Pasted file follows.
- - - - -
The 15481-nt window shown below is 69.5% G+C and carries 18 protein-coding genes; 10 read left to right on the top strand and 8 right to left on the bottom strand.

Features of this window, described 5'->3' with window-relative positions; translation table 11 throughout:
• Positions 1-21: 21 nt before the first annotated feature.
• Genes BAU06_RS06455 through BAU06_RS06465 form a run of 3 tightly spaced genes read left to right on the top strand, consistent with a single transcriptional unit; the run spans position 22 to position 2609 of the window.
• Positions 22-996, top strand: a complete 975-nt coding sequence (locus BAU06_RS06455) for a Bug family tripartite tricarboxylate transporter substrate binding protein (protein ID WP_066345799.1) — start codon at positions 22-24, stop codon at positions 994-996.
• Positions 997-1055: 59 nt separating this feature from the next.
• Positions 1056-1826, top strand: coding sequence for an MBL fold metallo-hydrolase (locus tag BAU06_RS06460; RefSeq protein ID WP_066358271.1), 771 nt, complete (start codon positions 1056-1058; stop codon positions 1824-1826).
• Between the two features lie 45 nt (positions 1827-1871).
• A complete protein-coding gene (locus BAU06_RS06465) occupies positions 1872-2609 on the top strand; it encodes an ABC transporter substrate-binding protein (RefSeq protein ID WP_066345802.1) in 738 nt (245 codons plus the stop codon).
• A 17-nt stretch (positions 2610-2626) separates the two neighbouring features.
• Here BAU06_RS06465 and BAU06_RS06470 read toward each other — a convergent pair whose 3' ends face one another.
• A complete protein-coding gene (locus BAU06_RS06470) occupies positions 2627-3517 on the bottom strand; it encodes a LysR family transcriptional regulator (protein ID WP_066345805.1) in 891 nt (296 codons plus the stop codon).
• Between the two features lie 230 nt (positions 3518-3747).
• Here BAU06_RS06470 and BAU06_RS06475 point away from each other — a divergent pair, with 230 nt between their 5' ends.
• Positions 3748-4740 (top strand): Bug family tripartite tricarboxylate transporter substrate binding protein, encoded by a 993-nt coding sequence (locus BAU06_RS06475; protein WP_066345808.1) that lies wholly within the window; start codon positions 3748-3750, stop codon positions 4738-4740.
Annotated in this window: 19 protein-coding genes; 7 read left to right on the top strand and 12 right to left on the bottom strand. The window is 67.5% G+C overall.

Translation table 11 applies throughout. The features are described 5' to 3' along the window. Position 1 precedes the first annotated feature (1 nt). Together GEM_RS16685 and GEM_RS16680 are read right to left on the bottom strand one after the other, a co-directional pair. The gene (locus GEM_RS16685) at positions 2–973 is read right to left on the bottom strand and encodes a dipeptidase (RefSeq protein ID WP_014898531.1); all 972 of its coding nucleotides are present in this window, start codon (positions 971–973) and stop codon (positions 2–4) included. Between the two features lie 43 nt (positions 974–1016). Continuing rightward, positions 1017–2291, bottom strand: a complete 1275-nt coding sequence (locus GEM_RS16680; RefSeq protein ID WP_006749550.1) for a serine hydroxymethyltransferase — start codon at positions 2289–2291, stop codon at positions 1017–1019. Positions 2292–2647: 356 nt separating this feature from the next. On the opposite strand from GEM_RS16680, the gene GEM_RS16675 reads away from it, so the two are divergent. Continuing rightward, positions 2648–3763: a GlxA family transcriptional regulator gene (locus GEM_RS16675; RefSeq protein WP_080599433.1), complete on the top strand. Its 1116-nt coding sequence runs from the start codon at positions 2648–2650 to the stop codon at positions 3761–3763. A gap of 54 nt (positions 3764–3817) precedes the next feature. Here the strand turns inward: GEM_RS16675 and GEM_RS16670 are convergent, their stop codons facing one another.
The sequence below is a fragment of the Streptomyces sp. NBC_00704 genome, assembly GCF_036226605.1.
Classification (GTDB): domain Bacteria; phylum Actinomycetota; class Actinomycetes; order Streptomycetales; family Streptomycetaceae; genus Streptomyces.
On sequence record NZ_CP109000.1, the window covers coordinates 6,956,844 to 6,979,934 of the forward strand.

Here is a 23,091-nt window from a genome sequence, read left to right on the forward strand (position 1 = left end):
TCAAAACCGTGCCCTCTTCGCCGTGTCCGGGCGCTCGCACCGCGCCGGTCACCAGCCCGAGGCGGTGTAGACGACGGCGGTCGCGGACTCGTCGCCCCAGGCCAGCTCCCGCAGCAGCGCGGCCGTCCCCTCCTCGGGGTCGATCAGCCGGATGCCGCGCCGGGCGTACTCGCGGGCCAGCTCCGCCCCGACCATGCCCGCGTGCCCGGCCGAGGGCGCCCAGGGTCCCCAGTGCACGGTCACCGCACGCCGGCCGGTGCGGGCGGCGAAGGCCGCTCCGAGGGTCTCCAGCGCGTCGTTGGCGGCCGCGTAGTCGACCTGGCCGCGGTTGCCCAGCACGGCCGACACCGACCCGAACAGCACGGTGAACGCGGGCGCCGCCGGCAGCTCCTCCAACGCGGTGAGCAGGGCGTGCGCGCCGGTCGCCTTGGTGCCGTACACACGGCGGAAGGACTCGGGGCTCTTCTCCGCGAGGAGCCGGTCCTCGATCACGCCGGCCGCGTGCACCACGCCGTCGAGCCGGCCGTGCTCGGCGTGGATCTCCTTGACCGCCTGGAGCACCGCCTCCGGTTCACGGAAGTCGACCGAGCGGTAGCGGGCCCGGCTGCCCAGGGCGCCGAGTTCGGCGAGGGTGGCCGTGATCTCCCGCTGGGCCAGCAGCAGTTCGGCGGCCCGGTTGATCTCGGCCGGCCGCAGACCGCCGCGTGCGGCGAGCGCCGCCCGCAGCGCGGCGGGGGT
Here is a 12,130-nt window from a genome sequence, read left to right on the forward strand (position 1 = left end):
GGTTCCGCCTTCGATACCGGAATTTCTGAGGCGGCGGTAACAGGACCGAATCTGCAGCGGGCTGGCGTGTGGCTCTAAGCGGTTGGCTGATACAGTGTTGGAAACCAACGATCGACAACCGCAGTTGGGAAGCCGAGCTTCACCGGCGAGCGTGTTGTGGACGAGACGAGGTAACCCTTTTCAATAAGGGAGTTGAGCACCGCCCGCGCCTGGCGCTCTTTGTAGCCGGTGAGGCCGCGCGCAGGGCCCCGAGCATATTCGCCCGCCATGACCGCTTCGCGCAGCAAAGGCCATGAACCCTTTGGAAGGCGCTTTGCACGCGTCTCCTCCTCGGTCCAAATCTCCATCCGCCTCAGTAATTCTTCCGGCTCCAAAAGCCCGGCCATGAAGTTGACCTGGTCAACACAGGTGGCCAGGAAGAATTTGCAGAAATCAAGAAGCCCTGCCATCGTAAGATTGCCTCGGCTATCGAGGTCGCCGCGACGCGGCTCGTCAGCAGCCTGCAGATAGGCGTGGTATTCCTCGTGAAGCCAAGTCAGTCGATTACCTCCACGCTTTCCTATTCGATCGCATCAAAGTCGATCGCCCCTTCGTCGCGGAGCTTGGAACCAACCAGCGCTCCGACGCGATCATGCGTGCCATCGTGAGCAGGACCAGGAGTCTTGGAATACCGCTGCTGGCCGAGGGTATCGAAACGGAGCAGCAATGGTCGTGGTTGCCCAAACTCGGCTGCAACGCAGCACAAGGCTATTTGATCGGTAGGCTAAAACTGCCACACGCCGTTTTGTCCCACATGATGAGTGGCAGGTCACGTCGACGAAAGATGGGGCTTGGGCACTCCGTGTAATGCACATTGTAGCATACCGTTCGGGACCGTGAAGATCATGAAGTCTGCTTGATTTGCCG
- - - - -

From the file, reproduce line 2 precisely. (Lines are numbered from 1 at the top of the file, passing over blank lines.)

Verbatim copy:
Features of this window, described 5'->3' with window-relative positions; translation table 11 throughout: